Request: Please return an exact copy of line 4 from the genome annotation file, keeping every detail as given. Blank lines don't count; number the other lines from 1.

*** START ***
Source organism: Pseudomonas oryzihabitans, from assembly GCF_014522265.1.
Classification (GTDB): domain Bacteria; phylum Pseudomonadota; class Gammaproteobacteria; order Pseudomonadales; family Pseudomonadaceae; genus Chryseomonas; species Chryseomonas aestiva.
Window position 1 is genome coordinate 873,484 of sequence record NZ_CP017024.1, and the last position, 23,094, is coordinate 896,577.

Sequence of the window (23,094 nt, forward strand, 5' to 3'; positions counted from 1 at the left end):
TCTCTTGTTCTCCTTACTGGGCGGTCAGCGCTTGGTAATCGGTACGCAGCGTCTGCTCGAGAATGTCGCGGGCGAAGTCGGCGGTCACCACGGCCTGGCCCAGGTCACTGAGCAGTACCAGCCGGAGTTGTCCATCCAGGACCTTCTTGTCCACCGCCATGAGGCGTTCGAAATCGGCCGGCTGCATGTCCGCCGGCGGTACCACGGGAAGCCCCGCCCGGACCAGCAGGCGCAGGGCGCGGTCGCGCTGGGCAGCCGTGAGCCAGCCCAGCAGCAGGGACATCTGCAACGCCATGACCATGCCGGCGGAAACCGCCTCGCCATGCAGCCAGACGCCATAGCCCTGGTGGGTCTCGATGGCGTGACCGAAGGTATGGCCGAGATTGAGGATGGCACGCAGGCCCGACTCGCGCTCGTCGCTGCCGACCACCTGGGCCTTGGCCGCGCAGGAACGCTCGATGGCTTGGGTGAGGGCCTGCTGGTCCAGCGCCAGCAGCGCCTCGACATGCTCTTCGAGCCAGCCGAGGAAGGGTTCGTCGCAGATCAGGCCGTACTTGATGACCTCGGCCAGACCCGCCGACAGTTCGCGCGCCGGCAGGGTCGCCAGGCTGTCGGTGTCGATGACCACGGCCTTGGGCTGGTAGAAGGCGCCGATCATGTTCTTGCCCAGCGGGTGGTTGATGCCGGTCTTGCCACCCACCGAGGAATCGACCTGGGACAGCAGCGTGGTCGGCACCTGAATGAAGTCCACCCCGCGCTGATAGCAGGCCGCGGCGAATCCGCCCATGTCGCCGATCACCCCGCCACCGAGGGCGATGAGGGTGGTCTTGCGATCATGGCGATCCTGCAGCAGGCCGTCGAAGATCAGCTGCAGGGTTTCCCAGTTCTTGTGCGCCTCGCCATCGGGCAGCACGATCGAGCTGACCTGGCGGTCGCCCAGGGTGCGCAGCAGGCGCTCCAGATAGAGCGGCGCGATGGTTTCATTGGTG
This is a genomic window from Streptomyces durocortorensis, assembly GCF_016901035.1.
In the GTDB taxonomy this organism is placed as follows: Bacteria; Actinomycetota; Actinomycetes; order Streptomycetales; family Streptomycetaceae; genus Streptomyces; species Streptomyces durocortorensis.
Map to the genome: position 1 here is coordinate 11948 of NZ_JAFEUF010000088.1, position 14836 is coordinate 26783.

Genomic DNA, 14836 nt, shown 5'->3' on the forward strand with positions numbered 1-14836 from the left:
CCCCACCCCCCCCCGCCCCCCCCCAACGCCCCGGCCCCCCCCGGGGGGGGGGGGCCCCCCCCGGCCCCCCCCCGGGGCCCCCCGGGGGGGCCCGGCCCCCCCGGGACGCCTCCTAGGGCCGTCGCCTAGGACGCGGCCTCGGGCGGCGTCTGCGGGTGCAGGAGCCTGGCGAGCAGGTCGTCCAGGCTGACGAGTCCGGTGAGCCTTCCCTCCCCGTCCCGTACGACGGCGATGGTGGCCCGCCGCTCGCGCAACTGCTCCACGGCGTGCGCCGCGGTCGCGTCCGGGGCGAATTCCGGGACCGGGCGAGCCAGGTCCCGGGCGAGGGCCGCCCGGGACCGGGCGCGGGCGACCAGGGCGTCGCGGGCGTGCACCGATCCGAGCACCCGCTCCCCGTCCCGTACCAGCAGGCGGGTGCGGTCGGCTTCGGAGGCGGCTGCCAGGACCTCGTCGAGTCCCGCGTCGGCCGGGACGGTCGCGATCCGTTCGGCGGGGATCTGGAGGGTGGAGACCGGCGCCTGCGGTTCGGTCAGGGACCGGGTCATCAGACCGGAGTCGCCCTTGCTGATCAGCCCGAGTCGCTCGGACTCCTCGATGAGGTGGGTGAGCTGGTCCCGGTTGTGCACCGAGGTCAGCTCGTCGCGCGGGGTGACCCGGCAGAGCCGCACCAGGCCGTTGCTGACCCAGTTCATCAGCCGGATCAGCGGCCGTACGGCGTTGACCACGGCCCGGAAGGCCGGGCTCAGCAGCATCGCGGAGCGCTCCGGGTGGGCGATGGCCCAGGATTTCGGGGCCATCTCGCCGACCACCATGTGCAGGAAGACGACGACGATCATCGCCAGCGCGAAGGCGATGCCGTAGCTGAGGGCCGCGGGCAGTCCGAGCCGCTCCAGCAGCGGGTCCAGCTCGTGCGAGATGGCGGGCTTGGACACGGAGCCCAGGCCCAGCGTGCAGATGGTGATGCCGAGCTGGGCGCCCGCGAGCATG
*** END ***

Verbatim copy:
Sequence of the window (23,094 nt, forward strand, 5' to 3'; positions counted from 1 at the left end):